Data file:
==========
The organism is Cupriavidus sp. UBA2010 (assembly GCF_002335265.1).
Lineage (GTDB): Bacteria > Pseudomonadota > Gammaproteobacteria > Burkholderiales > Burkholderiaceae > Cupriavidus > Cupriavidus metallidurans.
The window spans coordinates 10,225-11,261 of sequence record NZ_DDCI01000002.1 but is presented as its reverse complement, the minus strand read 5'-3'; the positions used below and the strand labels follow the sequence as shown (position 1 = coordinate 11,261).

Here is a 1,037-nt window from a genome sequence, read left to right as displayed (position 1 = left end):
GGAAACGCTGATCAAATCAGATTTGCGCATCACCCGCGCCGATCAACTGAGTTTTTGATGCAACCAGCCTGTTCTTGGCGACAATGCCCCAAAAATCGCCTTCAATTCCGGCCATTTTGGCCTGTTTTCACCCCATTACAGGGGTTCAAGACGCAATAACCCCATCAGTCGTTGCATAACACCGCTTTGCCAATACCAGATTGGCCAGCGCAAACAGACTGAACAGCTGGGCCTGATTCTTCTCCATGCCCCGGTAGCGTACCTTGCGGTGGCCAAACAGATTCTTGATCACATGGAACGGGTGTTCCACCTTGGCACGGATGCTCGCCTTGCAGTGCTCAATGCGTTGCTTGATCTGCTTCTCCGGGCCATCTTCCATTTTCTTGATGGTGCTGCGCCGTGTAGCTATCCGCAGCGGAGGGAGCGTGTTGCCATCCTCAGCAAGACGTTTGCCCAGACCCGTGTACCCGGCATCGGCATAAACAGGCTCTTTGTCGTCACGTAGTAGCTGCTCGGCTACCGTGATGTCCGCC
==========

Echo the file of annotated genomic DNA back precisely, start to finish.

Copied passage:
The organism is Cupriavidus sp. UBA2010 (assembly GCF_002335265.1).
Lineage (GTDB): Bacteria > Pseudomonadota > Gammaproteobacteria > Burkholderiales > Burkholderiaceae > Cupriavidus > Cupriavidus metallidurans.
The window spans coordinates 10,225-11,261 of sequence record NZ_DDCI01000002.1 but is presented as its reverse complement, the minus strand read 5'-3'; the positions used below and the strand labels follow the sequence as shown (position 1 = coordinate 11,261).

Here is a 1,037-nt window from a genome sequence, read left to right as displayed (position 1 = left end):
GGAAACGCTGATCAAATCAGATTTGCGCATCACCCGCGCCGATCAACTGAGTTTTTGATGCAACCAGCCTGTTCTTGGCGACAATGCCCCAAAAATCGCCTTCAATTCCGGCCATTTTGGCCTGTTTTCACCCCATTACAGGGGTTCAAGACGCAATAACCCCATCAGTCGTTGCATAACACCGCTTTGCCAATACCAGATTGGCCAGCGCAAACAGACTGAACAGCTGGGCCTGATTCTTCTCCATGCCCCGGTAGCGTACCTTGCGGTGGCCAAACAGATTCTTGATCACATGGAACGGGTGTTCCACCTTGGCACGGATGCTCGCCTTGCAGTGCTCAATGCGTTGCTTGATCTGCTTCTCCGGGCCATCTTCCATTTTCTTGATGGTGCTGCGCCGTGTAGCTATCCGCAGCGGAGGGAGCGTGTTGCCATCCTCAGCAAGACGTTTGCCCAGACCCGTGTACCCGGCATCGGCATAAACAGGCTCTTTGTCGTCACGTAGTAGCTGCTCGGCTACCGTGATGTCCGCC